I’ve been thinking a lot about how to set conditions for failure in a tabletop RPG. On the one hand, tabletop RPGs lend themselves well to total and final failure in a quest because, while we strive to achieve our objective, death and failure can still be a satisfying end to a campaign (if done right). On the other hand, unlike video games, a tabletop RPG campaign is often a one-time experience and there is no opportunity to try again after a campaign ends in failure (though a new party could try to pick up the pieces). This perceived drawback is especially present in persistent world campaigns (like my Haven campaign) where failure in any given arc can have undesired repercussions for the world going forward (much less of a problem if you design failure repercussions that you’re happy to see). In any case, Challenge is a major aesthetic of tabletop RPGs, and so the fun of any campaign relying on this aesthetic is greatly served by the real possibility of failure. To that end, let’s talk about how to design failure conditions that strike a satisfying balance between terrifying threat of failure and high chance of success (including minor, unforced errors on the part of the players).
In trying to format the failure conditions of my current Luath Draoidh story arc, I draw inspiration from Star Craft 2 campaign missions. With the ability to replay, it’s a completely different bear, but I think the way they modulate the difficulty of the mission through both enemy power (difference in scale) and conditions for failure (difference in kind) is worth exploring here.
- Shoot the Messenger: In this mission, the player is expected to shoot down every single ship approaching the warp gates. The mission steadily increases difficulty by introducing warp gates further afield and by introducing simultaneous ships. With a single missed ship meaning mission restart, the mission provides plenty of telegraphing when a ship is coming and lots of opportunity to build forces and be proactive. The conditions are hard, but the resources are great enough to overcome them.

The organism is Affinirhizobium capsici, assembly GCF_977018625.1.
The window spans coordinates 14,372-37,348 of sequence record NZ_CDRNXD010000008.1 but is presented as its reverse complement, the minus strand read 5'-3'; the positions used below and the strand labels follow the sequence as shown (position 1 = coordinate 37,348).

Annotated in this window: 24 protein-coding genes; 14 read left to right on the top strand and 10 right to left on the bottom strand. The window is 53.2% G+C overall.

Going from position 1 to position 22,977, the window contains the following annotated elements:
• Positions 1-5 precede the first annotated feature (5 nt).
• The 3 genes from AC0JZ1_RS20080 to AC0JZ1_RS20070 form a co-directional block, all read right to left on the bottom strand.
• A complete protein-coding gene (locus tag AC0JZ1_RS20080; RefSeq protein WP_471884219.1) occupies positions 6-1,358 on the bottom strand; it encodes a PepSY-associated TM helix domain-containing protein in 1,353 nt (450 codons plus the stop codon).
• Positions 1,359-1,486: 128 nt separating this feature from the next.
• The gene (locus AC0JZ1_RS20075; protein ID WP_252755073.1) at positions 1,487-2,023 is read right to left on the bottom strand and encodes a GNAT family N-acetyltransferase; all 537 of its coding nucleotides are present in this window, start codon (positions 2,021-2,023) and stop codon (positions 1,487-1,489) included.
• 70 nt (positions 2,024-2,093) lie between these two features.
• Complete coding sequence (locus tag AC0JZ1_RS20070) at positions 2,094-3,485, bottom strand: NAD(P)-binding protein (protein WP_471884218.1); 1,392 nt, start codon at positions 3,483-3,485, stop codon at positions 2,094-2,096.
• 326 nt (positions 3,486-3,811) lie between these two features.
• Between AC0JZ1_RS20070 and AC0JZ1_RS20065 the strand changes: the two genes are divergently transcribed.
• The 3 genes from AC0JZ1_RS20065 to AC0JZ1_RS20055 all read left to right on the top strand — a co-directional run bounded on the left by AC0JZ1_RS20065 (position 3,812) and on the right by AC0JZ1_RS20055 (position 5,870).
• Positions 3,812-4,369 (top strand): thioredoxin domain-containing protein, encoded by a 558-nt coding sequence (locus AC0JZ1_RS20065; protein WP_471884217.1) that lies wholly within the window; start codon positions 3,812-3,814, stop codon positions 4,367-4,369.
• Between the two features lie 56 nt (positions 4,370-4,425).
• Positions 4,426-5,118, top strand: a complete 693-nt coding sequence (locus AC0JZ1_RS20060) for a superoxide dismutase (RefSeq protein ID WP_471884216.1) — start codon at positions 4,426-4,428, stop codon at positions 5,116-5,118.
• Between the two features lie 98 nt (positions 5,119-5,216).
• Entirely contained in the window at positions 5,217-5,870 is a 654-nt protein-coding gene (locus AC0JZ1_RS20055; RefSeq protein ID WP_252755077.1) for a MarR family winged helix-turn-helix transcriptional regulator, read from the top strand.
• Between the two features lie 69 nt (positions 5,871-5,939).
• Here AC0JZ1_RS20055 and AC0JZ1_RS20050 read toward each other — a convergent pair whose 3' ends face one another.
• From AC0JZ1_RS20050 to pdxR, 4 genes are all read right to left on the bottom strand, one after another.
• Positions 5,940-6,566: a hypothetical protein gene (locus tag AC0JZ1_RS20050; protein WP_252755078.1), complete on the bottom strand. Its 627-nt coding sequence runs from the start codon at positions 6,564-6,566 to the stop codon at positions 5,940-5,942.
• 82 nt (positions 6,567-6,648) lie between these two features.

- Waking the Ancient: Here, the mission objective is pretty symmetrical. There are 13 total objectives and the player is trying to obtain 7 of them before the opposition destroys 7 of them. One the one hand, the player has to collect them with defenseless units and it takes some time. On the other hand, the opposition sends martial forces to destroy them, which takes a similar amount of time but the player is informed that the process has begun. This means it is reasonable to make the two forces fairly evenly matched to give the player a challenge, but allows the player to be reactive to the many different objective locations and otherwise stick to their own plan.
- The Great Train Robbery: This mission is a hybrid of the two. Like Shoot the Messenger, there are moving objectives with a start and an end that must be stopped, however, this time the player is allowed to miss two before destroying eight of the targets. Again, the player needs to be proactive, but unexpected conditions like increased guards and faster targets challenge the player’s reactive ability. The passes the player gets for the first two failures mean that the difficulty of individual objectives can be increased greatly to challenge the player.